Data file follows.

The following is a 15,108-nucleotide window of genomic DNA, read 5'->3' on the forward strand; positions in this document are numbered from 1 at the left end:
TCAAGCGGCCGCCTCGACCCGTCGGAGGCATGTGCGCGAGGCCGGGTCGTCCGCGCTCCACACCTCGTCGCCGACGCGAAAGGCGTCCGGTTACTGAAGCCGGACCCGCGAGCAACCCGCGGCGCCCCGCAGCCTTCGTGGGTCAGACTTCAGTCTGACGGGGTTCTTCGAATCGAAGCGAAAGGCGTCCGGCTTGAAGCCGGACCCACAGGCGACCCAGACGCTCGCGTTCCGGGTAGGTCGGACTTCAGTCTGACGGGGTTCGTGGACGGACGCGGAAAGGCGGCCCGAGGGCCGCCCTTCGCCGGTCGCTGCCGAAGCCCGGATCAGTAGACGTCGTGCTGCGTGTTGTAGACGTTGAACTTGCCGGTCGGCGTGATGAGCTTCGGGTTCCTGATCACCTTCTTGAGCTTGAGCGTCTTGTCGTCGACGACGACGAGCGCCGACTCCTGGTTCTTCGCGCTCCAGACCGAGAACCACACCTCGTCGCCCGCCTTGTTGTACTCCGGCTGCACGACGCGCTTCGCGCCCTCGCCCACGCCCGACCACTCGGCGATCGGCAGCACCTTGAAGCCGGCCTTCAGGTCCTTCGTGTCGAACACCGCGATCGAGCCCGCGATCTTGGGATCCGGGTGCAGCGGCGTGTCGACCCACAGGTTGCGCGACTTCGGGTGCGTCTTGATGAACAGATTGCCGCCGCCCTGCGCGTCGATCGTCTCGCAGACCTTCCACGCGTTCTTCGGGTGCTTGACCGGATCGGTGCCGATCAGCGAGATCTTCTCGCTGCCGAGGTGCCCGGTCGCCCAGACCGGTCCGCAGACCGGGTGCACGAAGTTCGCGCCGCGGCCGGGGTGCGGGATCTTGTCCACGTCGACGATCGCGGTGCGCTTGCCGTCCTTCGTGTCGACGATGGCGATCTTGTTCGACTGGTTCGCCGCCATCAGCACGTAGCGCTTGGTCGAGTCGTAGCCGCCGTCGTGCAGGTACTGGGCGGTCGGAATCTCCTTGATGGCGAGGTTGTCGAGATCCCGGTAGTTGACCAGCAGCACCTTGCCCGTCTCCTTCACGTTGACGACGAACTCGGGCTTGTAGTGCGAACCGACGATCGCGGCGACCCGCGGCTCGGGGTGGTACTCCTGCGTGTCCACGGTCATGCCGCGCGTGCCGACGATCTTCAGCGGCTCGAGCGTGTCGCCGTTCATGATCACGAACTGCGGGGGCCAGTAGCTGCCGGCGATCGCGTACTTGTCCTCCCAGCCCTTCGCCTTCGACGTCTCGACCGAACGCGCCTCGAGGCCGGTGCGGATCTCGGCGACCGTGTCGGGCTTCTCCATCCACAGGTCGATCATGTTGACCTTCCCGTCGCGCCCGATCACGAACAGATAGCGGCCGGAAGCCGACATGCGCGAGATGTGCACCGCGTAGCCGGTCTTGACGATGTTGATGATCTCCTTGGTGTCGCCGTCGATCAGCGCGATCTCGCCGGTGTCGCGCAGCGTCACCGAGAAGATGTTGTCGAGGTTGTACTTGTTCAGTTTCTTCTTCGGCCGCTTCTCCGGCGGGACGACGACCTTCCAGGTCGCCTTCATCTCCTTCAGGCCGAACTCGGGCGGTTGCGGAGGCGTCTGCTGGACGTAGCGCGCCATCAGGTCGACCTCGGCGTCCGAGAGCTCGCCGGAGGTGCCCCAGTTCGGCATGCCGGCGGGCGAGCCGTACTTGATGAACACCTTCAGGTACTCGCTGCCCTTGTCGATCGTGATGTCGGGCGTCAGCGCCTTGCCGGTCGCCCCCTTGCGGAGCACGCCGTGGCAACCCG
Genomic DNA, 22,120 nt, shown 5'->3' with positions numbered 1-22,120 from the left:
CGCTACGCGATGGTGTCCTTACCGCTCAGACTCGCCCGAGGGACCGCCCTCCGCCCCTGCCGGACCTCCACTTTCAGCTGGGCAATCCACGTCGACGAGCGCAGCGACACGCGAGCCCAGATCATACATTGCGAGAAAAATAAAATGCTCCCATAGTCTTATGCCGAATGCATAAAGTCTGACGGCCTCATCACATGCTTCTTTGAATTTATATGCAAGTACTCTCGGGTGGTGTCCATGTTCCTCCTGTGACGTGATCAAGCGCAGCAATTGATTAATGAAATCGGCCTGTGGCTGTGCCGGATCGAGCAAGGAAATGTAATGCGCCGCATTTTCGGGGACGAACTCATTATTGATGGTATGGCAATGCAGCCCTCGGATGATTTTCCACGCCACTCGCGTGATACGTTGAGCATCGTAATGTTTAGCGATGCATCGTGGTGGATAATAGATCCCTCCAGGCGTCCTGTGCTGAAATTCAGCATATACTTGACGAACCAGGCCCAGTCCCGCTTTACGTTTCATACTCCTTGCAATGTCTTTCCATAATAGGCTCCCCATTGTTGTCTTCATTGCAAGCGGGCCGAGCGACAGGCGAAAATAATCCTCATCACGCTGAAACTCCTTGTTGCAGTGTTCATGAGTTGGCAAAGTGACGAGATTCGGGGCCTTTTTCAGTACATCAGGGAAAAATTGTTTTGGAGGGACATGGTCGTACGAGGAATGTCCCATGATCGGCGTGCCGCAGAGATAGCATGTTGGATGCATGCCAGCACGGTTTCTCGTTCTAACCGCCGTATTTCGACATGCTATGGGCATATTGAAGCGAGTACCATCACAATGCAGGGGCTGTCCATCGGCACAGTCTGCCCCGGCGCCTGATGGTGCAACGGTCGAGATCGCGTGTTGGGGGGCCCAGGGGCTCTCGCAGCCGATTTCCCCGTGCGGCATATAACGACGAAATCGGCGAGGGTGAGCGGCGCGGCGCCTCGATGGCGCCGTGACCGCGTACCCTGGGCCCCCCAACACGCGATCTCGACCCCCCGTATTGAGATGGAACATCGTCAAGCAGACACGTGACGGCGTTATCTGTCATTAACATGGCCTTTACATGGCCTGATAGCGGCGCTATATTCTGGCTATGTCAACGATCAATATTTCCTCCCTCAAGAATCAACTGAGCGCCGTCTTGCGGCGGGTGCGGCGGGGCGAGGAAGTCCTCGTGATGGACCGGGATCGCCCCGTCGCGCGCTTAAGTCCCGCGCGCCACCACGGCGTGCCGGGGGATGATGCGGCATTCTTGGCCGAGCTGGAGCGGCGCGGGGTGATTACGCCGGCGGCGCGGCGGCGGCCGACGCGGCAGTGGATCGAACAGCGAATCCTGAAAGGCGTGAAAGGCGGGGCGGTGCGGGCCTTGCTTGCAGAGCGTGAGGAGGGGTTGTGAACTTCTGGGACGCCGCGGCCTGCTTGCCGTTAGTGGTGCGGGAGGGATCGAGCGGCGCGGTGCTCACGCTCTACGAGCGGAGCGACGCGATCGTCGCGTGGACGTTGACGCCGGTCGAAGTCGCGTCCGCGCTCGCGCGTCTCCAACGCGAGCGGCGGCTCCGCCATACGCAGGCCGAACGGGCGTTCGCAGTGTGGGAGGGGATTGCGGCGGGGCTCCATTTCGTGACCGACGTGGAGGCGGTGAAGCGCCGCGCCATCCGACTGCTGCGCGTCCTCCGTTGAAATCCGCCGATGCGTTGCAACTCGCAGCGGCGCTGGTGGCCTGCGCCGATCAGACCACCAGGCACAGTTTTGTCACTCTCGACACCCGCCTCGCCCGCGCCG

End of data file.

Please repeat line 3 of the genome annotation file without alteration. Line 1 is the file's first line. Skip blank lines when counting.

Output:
Genomic DNA, 22,120 nt, shown 5'->3' with positions numbered 1-22,120 from the left: